From: Jill Scott
Date: Sat, 10 Mar 2007 12:41:02 +0100
Yes and thank you for your thoughtfull response.
I agree that literal visualization evidence is a questionable quality, especially if it is related to success. But I also think, that different approaches to communication often help or hinder the understanding of research. From our experience one of the main differences between art and science researchers is in their use of metaphors. This concerns the value of visual poetic metaphors compared to a more literal use of metaphors. Often scientific researchers have not had any formal training in the development of visual metaphors, and educators in these fields tend to use language metaphors because they feel that they minimize ambiguity and seem to be understood by most people. However, language in itself can be very ambiguous and full of clichés and triviality and these metaphors can cause conservative judgements and really affect the levels of respect.
This is an issue that may need to be taken into account in relation to the future of art and science collaboration, because I have the impression the basic scientific researchers are ambiguous about the value of metaphors. A literal interpretation of a metaphor can easily lead to a wrong understanding of the subject at hand. Some examples include; a visual metaphor of an atom as a solar system consisting of a sun (the nucleus) and it's planets (the electrons) http://www.findarticles.com/p/articles/mi_m2843/is_5_29/ai_n15734306or how biological evolution corresponds to the metaphor of climbing a mountain in a three dimensional fitness landscape, http://www.morphostasis.org.uk/metaphors.htm. This lack of training and consequent miss-representation in visual metaphors seems ridiculous when some of the most complex and beautiful metaphors can be found in science.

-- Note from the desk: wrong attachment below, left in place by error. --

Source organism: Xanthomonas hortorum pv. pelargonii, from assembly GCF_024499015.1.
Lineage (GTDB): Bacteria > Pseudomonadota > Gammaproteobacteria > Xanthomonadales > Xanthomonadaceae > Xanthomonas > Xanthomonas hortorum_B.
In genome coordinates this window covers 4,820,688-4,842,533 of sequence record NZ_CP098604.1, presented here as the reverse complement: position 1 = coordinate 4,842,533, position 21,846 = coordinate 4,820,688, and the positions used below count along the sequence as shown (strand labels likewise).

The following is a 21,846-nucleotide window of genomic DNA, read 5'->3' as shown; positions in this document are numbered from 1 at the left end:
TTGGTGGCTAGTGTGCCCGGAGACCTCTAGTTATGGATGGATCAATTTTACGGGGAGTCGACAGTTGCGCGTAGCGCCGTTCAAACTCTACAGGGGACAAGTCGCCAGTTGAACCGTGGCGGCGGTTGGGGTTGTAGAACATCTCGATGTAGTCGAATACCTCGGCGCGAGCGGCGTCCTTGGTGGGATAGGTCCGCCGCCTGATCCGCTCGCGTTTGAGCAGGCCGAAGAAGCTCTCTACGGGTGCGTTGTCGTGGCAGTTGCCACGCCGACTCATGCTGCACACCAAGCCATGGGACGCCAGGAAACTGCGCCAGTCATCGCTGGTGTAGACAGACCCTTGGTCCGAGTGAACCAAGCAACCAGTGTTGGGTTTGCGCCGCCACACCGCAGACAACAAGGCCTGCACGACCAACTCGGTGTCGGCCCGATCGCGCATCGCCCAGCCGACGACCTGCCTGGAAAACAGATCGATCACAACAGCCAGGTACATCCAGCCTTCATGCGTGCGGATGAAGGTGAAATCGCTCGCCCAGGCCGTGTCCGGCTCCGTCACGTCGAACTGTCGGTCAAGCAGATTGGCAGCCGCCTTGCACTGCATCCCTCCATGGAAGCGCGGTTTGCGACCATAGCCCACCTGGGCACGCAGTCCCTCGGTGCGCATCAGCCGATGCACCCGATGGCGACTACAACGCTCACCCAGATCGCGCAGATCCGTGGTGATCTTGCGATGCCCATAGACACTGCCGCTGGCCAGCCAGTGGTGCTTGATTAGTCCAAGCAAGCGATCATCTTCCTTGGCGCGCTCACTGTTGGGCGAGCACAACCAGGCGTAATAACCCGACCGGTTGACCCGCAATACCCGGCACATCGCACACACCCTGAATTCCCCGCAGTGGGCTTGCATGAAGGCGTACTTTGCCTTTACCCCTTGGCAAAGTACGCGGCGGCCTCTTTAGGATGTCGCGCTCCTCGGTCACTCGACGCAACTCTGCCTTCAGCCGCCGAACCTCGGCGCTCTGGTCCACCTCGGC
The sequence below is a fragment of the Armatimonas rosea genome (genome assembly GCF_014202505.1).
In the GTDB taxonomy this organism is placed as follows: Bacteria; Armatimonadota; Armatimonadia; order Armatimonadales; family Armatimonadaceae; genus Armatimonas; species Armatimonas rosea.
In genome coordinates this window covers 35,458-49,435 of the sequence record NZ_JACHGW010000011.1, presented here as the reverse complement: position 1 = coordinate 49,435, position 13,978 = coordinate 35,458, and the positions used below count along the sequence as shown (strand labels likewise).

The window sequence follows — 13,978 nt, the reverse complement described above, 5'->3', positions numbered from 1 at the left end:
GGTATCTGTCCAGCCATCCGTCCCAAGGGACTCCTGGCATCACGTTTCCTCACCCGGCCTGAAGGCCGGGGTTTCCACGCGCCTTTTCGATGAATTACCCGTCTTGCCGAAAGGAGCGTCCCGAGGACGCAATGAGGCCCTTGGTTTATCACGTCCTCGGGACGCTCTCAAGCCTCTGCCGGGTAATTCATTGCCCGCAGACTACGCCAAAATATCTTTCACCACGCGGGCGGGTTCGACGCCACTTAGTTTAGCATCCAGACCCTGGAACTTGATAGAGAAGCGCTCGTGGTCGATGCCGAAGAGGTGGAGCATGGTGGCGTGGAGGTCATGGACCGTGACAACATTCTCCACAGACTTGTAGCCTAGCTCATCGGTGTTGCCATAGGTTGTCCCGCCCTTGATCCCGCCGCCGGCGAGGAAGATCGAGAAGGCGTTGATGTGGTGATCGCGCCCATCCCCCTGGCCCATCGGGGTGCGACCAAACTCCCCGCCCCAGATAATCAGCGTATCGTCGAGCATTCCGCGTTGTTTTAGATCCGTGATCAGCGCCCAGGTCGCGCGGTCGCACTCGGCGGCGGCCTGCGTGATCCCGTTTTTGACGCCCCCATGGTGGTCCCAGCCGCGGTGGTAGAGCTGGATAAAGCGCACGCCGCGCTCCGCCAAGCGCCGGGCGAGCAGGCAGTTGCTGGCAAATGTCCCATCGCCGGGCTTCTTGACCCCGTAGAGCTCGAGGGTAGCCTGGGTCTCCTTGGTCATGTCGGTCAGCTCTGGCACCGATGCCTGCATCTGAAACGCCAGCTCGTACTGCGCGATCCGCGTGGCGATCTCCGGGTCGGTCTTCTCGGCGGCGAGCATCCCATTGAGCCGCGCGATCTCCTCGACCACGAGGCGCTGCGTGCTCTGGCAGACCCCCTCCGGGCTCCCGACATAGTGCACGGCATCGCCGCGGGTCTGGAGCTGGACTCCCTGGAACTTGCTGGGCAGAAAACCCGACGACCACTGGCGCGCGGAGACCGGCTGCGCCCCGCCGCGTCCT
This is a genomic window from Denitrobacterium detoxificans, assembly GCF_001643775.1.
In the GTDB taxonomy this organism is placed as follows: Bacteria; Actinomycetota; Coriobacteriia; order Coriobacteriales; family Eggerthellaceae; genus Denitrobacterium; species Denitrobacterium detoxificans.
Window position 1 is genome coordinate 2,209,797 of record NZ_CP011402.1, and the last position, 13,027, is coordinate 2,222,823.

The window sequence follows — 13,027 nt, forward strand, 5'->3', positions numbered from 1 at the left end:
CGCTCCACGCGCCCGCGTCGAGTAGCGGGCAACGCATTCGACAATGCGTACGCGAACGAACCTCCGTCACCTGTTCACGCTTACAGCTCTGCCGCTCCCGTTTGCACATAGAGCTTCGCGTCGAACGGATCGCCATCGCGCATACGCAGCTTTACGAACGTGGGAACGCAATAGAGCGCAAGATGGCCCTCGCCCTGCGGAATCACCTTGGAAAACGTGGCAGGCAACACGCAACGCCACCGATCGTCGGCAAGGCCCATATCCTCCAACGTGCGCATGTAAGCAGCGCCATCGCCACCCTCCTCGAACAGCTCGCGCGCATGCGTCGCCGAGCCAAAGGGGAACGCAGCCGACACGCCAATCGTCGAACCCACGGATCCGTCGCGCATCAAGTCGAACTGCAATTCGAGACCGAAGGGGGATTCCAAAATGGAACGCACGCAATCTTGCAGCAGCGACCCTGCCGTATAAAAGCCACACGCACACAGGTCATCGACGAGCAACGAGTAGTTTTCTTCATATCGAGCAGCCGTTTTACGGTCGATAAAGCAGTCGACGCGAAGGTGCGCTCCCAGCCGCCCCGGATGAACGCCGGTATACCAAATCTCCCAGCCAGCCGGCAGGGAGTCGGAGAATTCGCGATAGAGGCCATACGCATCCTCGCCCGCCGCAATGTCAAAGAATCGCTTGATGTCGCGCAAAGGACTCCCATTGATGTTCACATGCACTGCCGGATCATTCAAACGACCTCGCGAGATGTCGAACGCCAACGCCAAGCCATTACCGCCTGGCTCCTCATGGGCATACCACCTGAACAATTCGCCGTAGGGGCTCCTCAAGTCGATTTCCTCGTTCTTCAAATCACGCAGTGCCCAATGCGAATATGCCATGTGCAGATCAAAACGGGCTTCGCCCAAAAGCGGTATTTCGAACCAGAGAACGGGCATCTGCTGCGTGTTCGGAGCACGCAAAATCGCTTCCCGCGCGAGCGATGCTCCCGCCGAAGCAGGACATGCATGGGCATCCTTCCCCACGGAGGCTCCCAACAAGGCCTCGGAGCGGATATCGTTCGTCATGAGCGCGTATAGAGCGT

Instead of using metaphors based on generalizations and language, the contemporary poetic metaphor is more based on thought and conceptual associations. As Lakoff suggests (Lakoff, G. (1993). The Contemporary Theory of Metaphor.
http://www.ac.wwu.edu/~market/semiotic/lkof_met.html) artists and writers learn that there are many conceptual types of visual poetic metaphors. There are structural metaphors related to the concept of dimension, whose dimensional associations may change with differing cultures. Another type of metaphor is about orientation and occurs when structures are experienced in terms of spatial orientation. A third might be ontological metaphors, which occur when our experiences are related to abstract phenomena or in terms of concrete textures, forces or objects.
As you said these perspectives may help to reflect the cultural load that we all bring to perception and interpretation. So here are two questions to which I would love to have your response again-
It would be interesting to see what would happen if scientists were to start to explore more poetic metaphors, (rather that those found on the front cover of Nature. What do your think about this?
Could more discussions about metaphors between artists and scientists actually contribute to a highly skilled, critical and reflective artwork, which might gain more respect from science?
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